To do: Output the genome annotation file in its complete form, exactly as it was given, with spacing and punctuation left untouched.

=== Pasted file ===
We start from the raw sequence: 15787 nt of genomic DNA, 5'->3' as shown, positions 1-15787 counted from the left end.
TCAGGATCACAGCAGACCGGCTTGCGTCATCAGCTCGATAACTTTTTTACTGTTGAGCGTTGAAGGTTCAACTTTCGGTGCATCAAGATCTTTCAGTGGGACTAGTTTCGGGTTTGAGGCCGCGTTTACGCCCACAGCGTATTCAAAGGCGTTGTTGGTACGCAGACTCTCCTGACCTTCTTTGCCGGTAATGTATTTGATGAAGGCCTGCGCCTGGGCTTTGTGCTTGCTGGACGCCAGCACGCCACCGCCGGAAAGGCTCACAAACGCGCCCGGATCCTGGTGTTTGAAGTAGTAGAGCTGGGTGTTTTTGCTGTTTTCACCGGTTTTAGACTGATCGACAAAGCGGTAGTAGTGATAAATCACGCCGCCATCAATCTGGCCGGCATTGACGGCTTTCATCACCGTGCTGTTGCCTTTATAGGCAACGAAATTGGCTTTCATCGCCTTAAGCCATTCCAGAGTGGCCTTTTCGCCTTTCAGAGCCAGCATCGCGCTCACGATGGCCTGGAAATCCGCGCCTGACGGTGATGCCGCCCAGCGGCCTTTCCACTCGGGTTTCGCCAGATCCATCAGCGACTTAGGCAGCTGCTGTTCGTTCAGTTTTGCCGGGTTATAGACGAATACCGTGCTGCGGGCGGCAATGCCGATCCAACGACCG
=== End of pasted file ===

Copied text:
We start from the raw sequence: 15787 nt of genomic DNA, 5'->3' as shown, positions 1-15787 counted from the left end.
TCAGGATCACAGCAGACCGGCTTGCGTCATCAGCTCGATAACTTTTTTACTGTTGAGCGTTGAAGGTTCAACTTTCGGTGCATCAAGATCTTTCAGTGGGACTAGTTTCGGGTTTGAGGCCGCGTTTACGCCCACAGCGTATTCAAAGGCGTTGTTGGTACGCAGACTCTCCTGACCTTCTTTGCCGGTAATGTATTTGATGAAGGCCTGCGCCTGGGCTTTGTGCTTGCTGGACGCCAGCACGCCACCGCCGGAAAGGCTCACAAACGCGCCCGGATCCTGGTGTTTGAAGTAGTAGAGCTGGGTGTTTTTGCTGTTTTCACCGGTTTTAGACTGATCGACAAAGCGGTAGTAGTGATAAATCACGCCGCCATCAATCTGGCCGGCATTGACGGCTTTCATCACCGTGCTGTTGCCTTTATAGGCAACGAAATTGGCTTTCATCGCCTTAAGCCATTCCAGAGTGGCCTTTTCGCCTTTCAGAGCCAGCATCGCGCTCACGATGGCCTGGAAATCCGCGCCTGACGGTGATGCCGCCCAGCGGCCTTTCCACTCGGGTTTCGCCAGATCCATCAGCGACTTAGGCAGCTGCTGTTCGTTCAGTTTTGCCGGGTTATAGACGAATACCGTGCTGCGGGCGGCAATGCCGATCCAACGACCG